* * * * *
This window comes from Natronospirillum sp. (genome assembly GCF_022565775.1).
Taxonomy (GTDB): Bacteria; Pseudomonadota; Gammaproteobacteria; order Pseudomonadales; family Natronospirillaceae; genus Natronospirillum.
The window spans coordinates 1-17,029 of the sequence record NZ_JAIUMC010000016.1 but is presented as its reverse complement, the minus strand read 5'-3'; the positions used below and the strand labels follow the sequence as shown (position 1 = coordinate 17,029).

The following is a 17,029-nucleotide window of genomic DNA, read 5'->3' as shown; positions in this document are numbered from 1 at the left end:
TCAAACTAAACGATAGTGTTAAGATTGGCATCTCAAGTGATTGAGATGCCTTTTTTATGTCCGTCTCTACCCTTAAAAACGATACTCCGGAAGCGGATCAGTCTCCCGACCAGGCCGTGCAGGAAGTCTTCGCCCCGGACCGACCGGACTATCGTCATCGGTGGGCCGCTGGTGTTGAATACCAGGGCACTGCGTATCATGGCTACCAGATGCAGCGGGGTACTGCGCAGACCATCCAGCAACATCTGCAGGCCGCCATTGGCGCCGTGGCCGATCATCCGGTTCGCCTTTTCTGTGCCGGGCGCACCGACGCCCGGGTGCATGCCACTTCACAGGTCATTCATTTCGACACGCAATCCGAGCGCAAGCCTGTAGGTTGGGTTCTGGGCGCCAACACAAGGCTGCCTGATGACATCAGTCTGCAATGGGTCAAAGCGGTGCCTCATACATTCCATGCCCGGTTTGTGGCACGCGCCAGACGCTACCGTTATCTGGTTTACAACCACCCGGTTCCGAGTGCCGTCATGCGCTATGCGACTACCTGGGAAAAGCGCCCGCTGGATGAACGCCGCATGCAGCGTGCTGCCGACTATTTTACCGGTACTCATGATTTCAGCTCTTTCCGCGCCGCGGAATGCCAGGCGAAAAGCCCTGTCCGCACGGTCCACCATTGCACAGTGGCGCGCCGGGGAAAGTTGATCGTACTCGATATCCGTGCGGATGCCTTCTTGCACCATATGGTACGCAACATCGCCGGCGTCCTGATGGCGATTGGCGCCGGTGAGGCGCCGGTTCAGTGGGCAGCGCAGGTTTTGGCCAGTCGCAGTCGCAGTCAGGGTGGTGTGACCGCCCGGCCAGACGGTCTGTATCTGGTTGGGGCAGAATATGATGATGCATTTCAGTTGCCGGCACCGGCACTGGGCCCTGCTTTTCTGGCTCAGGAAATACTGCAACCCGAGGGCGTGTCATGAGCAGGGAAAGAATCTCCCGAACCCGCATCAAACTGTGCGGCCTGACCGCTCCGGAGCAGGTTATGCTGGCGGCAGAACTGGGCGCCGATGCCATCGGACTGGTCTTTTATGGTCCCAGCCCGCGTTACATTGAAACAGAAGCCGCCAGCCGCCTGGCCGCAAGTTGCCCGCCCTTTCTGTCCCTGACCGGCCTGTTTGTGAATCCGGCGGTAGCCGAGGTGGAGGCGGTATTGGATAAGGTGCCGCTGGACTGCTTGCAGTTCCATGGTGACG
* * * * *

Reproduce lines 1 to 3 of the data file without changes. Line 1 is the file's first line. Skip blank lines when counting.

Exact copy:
This window comes from Natronospirillum sp. (genome assembly GCF_022565775.1).
Taxonomy (GTDB): Bacteria; Pseudomonadota; Gammaproteobacteria; order Pseudomonadales; family Natronospirillaceae; genus Natronospirillum.
The window spans coordinates 1-17,029 of the sequence record NZ_JAIUMC010000016.1 but is presented as its reverse complement, the minus strand read 5'-3'; the positions used below and the strand labels follow the sequence as shown (position 1 = coordinate 17,029).